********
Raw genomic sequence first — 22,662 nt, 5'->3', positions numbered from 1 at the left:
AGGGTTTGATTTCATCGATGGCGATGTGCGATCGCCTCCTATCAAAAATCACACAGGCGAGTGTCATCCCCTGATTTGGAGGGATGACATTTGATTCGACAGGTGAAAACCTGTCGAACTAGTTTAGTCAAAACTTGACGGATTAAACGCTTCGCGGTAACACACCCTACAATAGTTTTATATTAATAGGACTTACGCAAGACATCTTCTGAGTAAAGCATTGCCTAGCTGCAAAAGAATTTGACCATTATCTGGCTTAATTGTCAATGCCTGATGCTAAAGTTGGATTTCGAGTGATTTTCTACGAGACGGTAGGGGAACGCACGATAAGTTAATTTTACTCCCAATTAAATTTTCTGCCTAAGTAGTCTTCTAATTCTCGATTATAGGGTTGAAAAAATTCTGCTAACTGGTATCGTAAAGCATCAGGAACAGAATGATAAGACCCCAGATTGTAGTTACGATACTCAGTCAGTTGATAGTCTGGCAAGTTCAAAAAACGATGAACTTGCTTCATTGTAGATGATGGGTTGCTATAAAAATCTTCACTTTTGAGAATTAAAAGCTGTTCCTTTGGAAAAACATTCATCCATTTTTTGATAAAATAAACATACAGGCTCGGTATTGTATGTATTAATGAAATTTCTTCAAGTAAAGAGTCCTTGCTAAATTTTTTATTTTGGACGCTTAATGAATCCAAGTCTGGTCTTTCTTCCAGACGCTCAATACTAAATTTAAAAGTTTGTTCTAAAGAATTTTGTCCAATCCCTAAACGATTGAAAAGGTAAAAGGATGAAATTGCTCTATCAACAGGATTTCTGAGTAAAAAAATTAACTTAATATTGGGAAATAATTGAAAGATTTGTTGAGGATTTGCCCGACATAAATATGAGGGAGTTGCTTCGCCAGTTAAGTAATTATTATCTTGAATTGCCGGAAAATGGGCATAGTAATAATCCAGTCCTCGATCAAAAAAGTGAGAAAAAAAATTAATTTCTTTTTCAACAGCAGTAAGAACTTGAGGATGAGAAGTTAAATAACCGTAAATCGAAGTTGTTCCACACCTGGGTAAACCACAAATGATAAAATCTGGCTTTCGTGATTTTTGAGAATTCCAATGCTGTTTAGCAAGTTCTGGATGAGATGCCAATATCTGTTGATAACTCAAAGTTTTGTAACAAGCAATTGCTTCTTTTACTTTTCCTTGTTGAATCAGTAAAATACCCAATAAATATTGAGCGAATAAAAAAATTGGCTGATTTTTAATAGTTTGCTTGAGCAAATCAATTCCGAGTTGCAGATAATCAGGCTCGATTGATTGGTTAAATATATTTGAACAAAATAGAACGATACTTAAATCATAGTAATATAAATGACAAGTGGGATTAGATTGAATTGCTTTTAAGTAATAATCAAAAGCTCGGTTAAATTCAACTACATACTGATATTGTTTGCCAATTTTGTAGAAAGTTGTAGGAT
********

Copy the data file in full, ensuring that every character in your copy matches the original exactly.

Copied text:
Raw genomic sequence first — 22,662 nt, 5'->3', positions numbered from 1 at the left:
AGGGTTTGATTTCATCGATGGCGATGTGCGATCGCCTCCTATCAAAAATCACACAGGCGAGTGTCATCCCCTGATTTGGAGGGATGACATTTGATTCGACAGGTGAAAACCTGTCGAACTAGTTTAGTCAAAACTTGACGGATTAAACGCTTCGCGGTAACACACCCTACAATAGTTTTATATTAATAGGACTTACGCAAGACATCTTCTGAGTAAAGCATTGCCTAGCTGCAAAAGAATTTGACCATTATCTGGCTTAATTGTCAATGCCTGATGCTAAAGTTGGATTTCGAGTGATTTTCTACGAGACGGTAGGGGAACGCACGATAAGTTAATTTTACTCCCAATTAAATTTTCTGCCTAAGTAGTCTTCTAATTCTCGATTATAGGGTTGAAAAAATTCTGCTAACTGGTATCGTAAAGCATCAGGAACAGAATGATAAGACCCCAGATTGTAGTTACGATACTCAGTCAGTTGATAGTCTGGCAAGTTCAAAAAACGATGAACTTGCTTCATTGTAGATGATGGGTTGCTATAAAAATCTTCACTTTTGAGAATTAAAAGCTGTTCCTTTGGAAAAACATTCATCCATTTTTTGATAAAATAAACATACAGGCTCGGTATTGTATGTATTAATGAAATTTCTTCAAGTAAAGAGTCCTTGCTAAATTTTTTATTTTGGACGCTTAATGAATCCAAGTCTGGTCTTTCTTCCAGACGCTCAATACTAAATTTAAAAGTTTGTTCTAAAGAATTTTGTCCAATCCCTAAACGATTGAAAAGGTAAAAGGATGAAATTGCTCTATCAACAGGATTTCTGAGTAAAAAAATTAACTTAATATTGGGAAATAATTGAAAGATTTGTTGAGGATTTGCCCGACATAAATATGAGGGAGTTGCTTCGCCAGTTAAGTAATTATTATCTTGAATTGCCGGAAAATGGGCATAGTAATAATCCAGTCCTCGATCAAAAAAGTGAGAAAAAAAATTAATTTCTTTTTCAACAGCAGTAAGAACTTGAGGATGAGAAGTTAAATAACCGTAAATCGAAGTTGTTCCACACCTGGGTAAACCACAAATGATAAAATCTGGCTTTCGTGATTTTTGAGAATTCCAATGCTGTTTAGCAAGTTCTGGATGAGATGCCAATATCTGTTGATAACTCAAAGTTTTGTAACAAGCAATTGCTTCTTTTACTTTTCCTTGTTGAATCAGTAAAATACCCAATAAATATTGAGCGAATAAAAAAATTGGCTGATTTTTAATAGTTTGCTTGAGCAAATCAATTCCGAGTTGCAGATAATCAGGCTCGATTGATTGGTTAAATATATTTGAACAAAATAGAACGATACTTAAATCATAGTAATATAAATGACAAGTGGGATTAGATTGAATTGCTTTTAAGTAATAATCAAAAGCTCGGTTAAATTCAACTACATACTGATATTGTTTGCCAATTTTGTAGAAAGTTGTAGGAT